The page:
Full review at Bookgasm
After a couple of stage-setting, top-secret memos about operations to recover — which become operations to destroy — a mysterious SPEKTR vehicle in a desolate stretch of Iraq, we turn to page one and Adam Baker’s JUGGERNAUT roars out of the gate:The locomotive roared headlong through a rippling, caramel sandscape. A dust-streaked behemoth jetting black diesel fumes. A plow welded to the forward buffer bar scoured the dune-choke rails in a series of sandbursts, like a speedboat smacking through chop.
Baker nailed me to the chair with that slam-bang opening. The staccato prose calculated to seem breathless, too rushed even for complete sentences — but also a particular care for the image that is more than simply a placeholder for the film adaptation.
At its best — and the novel often revs its engines for maximum performance — JUGGERNAUT rockets from one action set piece to the next with a breathless energy, while wit and craft inflect every stray, writerly detail: a popcorn entertainment made with a poet’s eye.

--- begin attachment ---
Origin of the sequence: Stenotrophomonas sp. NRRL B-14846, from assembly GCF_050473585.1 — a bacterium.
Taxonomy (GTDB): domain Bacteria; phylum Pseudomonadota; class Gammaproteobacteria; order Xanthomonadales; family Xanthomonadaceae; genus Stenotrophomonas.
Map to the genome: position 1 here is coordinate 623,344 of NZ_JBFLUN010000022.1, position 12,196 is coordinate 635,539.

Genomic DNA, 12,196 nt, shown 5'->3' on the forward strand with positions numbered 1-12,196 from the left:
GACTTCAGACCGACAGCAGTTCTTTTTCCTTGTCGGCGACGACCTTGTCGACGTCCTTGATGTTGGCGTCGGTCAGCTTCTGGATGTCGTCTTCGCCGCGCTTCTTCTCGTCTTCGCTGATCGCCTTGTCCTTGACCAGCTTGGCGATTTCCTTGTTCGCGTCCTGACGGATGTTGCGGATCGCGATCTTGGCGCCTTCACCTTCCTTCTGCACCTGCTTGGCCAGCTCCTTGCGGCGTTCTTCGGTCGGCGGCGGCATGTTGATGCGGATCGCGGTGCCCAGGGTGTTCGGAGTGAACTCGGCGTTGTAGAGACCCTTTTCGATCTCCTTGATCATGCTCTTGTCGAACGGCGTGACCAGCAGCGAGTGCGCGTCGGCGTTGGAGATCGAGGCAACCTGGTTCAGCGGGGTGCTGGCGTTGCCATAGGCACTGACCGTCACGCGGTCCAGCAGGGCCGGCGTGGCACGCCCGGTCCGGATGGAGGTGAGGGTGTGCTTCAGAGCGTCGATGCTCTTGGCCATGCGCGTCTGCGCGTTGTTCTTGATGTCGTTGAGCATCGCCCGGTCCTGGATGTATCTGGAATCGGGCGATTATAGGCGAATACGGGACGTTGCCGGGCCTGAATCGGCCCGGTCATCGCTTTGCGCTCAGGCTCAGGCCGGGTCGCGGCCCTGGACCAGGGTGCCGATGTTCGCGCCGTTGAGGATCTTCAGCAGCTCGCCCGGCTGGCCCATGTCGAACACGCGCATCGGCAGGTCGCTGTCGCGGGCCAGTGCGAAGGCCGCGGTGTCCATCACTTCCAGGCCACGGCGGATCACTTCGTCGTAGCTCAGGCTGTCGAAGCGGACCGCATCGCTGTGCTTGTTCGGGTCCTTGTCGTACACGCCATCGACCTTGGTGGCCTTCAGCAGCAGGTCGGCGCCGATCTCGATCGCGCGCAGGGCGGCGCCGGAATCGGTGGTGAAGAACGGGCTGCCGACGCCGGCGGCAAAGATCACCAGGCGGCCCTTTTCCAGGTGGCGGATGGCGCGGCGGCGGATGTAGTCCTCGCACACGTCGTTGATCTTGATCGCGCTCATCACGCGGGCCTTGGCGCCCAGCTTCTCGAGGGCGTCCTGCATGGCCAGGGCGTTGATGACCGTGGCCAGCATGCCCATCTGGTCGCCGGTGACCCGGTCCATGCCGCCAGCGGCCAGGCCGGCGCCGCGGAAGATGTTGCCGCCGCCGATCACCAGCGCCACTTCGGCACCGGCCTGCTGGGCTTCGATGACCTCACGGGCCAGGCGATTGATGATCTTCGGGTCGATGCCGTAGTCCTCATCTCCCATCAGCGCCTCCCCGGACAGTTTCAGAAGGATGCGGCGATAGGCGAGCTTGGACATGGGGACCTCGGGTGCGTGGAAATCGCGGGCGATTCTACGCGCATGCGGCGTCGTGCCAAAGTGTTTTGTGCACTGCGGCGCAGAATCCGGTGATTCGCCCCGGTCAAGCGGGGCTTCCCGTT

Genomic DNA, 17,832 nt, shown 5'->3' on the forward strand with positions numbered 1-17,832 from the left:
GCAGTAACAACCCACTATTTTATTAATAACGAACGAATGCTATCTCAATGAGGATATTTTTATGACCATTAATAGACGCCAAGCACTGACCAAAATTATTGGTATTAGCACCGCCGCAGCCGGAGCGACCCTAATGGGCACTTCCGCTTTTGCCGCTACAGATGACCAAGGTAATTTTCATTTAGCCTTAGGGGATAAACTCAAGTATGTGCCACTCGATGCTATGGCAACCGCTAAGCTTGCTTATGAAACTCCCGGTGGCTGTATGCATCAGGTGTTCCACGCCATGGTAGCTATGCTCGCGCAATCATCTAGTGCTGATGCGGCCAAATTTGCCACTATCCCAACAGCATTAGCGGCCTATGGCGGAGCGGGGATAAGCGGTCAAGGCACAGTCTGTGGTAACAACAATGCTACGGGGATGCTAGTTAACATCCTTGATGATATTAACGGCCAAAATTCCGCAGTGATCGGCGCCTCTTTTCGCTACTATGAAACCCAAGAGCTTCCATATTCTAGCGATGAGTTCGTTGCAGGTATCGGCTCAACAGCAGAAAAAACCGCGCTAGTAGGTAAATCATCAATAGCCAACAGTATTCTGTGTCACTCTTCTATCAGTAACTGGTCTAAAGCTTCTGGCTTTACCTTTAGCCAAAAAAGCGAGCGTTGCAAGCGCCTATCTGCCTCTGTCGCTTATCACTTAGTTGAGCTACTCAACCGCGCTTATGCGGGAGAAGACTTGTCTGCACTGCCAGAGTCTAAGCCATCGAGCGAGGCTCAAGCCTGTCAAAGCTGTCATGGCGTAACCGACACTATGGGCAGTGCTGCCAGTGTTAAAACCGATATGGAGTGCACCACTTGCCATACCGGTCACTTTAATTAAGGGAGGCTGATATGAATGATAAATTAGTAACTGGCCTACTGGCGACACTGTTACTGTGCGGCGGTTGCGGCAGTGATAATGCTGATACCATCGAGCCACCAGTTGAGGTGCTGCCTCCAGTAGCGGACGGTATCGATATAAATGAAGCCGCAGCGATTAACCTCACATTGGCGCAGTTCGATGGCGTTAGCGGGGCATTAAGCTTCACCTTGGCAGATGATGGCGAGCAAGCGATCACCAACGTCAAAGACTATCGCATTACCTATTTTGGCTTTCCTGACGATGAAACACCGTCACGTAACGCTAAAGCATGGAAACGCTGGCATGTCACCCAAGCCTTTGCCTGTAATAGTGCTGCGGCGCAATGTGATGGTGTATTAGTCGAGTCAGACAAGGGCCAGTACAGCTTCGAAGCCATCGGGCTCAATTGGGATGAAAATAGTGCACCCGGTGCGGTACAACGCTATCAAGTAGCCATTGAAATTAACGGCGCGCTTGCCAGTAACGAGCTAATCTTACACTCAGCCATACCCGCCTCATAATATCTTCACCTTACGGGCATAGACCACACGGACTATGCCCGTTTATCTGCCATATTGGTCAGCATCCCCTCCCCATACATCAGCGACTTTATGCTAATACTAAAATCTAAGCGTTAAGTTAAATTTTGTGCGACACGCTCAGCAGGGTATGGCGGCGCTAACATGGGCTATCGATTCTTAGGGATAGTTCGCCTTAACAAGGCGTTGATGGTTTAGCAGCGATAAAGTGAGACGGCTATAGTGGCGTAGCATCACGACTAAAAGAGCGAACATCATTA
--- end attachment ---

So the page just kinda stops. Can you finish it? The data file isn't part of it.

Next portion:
I don’t want to overstate: With (deserved) pride, the book can be summed up in simple pitches like “THE WALKING DEAD meets THREE KINGS,” or “Call it TREASURE OF THE LIVING DEAD IN THE SIERRA MADRE.”
A ragtag team of mercenaries, seeking one final big score before retirement, heads off to a desolate “contamination zone” where a rumored vault full of bullion sits untouched. Their smash-and-grab is smashed and scrubbed by a series of (entirely predictable) discoveries: a “treasure” other than the gold promised; duplicity in the ranks, sparking violent competition for the reward; and an unexpected set of obstacles comprised largely of leathery, undead corpses.
The backstory for the zombies has a few, off-kilter spins, and Baker also manages with deft assurance to make his archetypes less typical. As in his prose, there’s an economy to his characterizations — even if, at times, you wish for a few more complete sentences....